Bone health is an essential component of prostate cancer treatment. Both the disease itself, as well as the treatment of the disease with androgen deprivation therapy, can have a significant impact on bone health. Several bone-targeted therapies have been approved.
The bisphosphonates are a group of drugs used to treat several conditions people can get. They also can lower elevated blood levels of calcium in people with cancer. They work by affecting cells in the bones called osteoclasts, which work to remove bone. These drugs encourage the death of the osteoclasts. In prostate cancer they impact the course of skeletal-related events including reducing pain in the bones, and delaying the progression of bone metastases associated problems including the appearance of fractures (breaks in bones). While the bisphosphonates can affect the growth of prostate cells in the laboratory, they are presently not considered a targeted or direct-acting drug like a chemotherapy or hormonal treatment. They have also not been shown to prevent the appearance of bone metastases in prostate cancer patients. Nonetheless, they are an important part of the treatment of prostate cancer patients with bone metastases.
. It is given intravenously. Its side effects are primarily reactions to the drug infusion. The dose of Zometa may need to be adjusted if the patient’s blood tests show signs of deterioration in the function of the patient’s kidneys. In addition, its use can predispose patients to serious dental conditions , which can result in breakdown of the bone of the jaw after dental extractions. It is advised that you see your dentist.
The use of substances that are radioactive as a treatment for bone metastases has been tried for years. Strontium-89 and samarium-153 have been used in the past. They decrease pain in patients with prostate cancer with bone metastases but they do not prolong life; these medications lower levels of healthy blood cells in patients who receive them.
Radium is like calcium and it migrates to bone where it acts locally. As an alpha emitter, radiation from radium does not travel far enough in the body to damage other healthy tissues. Unlike the bisphosphonates, the use of this agent reduces pain and can prolong survival. It is administered by an injection into a vein. It can cause nausea, diarrhea, and low blood counts.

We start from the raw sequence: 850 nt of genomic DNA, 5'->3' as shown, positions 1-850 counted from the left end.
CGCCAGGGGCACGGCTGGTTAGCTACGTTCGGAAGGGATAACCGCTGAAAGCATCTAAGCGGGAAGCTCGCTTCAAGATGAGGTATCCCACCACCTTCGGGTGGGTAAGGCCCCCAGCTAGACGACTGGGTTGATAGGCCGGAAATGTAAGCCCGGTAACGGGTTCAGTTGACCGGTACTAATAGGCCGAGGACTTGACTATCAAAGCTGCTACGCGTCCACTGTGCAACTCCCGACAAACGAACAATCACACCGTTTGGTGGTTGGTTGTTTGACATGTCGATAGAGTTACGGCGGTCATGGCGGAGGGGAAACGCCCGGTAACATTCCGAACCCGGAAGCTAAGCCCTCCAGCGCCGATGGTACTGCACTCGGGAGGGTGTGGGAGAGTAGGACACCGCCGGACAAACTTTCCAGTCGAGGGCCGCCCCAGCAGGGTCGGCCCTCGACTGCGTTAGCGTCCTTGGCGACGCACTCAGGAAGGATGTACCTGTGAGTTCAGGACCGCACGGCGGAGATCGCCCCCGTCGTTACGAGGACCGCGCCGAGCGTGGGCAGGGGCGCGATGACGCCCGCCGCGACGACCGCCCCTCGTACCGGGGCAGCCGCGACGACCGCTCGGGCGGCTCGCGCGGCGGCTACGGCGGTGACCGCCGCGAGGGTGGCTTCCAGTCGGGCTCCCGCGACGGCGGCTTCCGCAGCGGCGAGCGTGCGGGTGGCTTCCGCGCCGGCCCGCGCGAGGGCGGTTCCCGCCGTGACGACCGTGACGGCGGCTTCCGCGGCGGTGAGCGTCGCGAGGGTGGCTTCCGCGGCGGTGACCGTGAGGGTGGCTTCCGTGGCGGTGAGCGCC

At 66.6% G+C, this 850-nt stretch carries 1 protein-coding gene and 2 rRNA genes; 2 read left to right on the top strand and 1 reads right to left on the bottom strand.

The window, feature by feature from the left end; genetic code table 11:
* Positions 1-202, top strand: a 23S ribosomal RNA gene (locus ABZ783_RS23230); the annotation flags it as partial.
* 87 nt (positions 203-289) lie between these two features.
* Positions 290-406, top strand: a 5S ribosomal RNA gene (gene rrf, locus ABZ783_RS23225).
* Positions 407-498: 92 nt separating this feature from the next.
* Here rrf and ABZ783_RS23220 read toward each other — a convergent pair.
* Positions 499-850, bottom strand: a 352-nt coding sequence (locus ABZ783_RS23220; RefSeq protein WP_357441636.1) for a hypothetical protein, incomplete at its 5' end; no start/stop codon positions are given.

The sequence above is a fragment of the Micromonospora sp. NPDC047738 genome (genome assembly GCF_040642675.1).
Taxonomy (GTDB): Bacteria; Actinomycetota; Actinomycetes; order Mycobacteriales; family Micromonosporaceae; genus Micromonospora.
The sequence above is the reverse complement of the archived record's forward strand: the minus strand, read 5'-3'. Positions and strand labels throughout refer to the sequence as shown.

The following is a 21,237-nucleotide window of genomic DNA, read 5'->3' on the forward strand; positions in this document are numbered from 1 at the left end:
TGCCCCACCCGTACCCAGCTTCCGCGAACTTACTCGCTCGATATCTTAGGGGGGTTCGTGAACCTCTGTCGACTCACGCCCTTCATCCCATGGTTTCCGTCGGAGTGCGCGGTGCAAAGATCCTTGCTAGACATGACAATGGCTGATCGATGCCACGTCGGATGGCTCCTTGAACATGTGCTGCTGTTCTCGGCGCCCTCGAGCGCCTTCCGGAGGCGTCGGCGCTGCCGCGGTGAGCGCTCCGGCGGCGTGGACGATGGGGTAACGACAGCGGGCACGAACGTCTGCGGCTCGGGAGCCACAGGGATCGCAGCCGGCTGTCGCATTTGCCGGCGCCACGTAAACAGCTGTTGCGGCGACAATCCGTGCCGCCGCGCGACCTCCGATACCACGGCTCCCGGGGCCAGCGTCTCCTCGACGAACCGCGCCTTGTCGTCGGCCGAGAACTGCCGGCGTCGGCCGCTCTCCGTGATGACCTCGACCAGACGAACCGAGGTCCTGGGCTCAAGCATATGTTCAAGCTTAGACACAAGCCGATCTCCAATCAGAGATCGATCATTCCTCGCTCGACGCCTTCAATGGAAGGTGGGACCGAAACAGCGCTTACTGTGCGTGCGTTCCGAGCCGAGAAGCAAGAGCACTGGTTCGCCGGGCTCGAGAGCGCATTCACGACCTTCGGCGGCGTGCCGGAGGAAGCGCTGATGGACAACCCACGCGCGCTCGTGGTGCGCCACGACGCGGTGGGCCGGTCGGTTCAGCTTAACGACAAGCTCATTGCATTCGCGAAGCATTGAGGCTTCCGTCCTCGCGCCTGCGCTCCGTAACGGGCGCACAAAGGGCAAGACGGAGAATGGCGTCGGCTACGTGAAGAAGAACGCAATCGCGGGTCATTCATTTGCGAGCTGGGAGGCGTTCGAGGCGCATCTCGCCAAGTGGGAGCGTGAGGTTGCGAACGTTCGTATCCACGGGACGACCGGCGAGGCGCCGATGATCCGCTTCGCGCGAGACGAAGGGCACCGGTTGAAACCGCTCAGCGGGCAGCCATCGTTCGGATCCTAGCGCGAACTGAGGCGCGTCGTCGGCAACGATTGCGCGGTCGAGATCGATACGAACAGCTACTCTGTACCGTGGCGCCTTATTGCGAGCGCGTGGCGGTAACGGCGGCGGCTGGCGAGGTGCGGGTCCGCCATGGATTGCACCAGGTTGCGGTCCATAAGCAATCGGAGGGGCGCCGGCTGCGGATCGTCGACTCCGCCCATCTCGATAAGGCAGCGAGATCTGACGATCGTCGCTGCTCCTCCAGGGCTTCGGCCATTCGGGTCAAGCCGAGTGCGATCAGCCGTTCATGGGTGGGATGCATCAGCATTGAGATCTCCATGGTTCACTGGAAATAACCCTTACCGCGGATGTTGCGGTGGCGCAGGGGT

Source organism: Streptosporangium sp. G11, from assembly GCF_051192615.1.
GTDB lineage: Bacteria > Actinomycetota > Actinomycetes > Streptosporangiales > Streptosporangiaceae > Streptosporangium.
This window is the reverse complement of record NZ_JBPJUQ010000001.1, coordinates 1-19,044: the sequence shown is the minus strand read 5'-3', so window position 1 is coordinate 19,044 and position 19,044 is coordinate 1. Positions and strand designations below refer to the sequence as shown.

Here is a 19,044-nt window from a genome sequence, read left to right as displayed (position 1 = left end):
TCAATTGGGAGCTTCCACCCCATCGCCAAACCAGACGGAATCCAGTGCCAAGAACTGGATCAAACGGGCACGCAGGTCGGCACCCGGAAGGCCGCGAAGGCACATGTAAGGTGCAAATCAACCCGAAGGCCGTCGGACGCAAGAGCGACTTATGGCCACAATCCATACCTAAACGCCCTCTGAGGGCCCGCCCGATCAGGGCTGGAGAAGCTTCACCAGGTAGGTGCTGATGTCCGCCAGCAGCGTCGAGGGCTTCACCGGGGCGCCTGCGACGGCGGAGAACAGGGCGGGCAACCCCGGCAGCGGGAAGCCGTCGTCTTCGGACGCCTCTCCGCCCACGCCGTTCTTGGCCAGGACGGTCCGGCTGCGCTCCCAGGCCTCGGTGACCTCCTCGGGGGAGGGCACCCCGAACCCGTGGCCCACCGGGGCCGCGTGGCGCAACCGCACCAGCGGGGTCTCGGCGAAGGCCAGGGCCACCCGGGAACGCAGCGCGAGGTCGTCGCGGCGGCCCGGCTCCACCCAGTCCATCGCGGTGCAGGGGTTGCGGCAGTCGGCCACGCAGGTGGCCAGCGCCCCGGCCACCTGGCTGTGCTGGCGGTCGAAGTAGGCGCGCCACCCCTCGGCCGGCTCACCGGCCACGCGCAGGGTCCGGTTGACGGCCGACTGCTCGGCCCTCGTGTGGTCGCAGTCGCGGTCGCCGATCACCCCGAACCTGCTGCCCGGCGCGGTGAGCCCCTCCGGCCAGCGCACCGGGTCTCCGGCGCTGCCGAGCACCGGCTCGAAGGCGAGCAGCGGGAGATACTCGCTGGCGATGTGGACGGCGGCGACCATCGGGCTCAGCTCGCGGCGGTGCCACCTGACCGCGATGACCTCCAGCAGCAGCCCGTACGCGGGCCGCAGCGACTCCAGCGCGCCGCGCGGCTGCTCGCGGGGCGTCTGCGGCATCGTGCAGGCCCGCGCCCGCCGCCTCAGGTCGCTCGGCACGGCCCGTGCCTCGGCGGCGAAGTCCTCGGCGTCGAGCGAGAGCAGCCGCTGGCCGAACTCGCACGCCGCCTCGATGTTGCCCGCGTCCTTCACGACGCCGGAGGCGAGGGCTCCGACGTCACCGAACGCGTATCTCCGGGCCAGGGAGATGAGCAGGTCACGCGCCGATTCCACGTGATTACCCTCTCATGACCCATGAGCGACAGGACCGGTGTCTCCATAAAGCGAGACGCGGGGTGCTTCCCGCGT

High-intensity focused ultrasound (HIFU) is an approach to therapy that is presently approved for use in Europe, and is under study in the U.S. It uses high intensity sound waves focused on the prostate gland to heat and thereby kill cancer cells. It should only be used as part of a research study (a clinical trial). The safety, side effects, and comparative effectiveness to surgery and radiation therapy must be established.
Clinical trials are research studies being conducted to evaluate new treatments for prostate cancer. These include approaches such as HIFU, as well as modifications of surgical and radiation techniques, and new drugs and immune therapy approaches. The National Comprehensive Cancer Network, a group assembled from the major comprehensive cancer centers of the U.S., considers that the best care of a cancer patient is afforded by their participation in a clinical trial. Patients with prostate cancer should always ask if there is a clinical trial option for them at any point in their therapy. Clinical trial participation assures you that your treatment has been considered by numerous cancer experts and is at least as good as a standard treatment that you may receive off of a clinical trial. In addition, the results of your treatment will be carefully analyzed in anonymous fashion, and results can be used to help others.
Complementary and alternative care approaches
In addition to standard types of prostate cancer treatments, there are other approaches that patients may choose during their treatment for their disease.
Some of these treatments are called complementary treatments and may help with control of symptoms or problems the patient may be experiencing. Examples of these include acupuncture for pain control, yoga and meditation for relaxation, as well as guided imagery, aromatherapy, and other techniques. Tell your doctors about all treatment approaches you are engaged in. These approaches usually will be of no harm to you, and may be very beneficial. Knowing what you are doing may help your doctor to better understand and coordinate your treatments and medications. Herbal therapies have been demonstrated in the lab to affect prostate cancer cells, but in many cases, have not been proven to be clinically effective. PC-SPES is an herbal therapy that has been used in the past for prostate cancer. It was associated with an increased risk of blood clots. Thus, prior to taking this or other herbal therapies, discuss these therapies with your doctor.
Be very careful about alternative treatments. The vast majority of medical professionals keep up-to-date on the latest advances, or are willing to research them for patients when asked. No truly effective treatments are being withheld from patients, though alternative care providers often say they are in an attempt to sell patients on their types of treatment. Such alternative therapies can do harm to patients, and can interfere with conventional treatment. Alternative care providers can be reasonably said to be preying on the desperation of cancer patients.
If nutritional supplements are suggested in addition to conventional therapy by an alternative care professional, tell all your doctors what you are taking. Some nutritional substances can interfere with the effectiveness of some conventional cancer treatments. Some “natural” substances can be toxic and can result in side effects or problems your regular doctor may not recognize unless they know what you are taking.
Prostate cancer patients, like all cancer patients, are frightened. Discuss your anxiety and concerns with your primary care doctor, urologist, and radiation and medical oncologists. They have many ways to help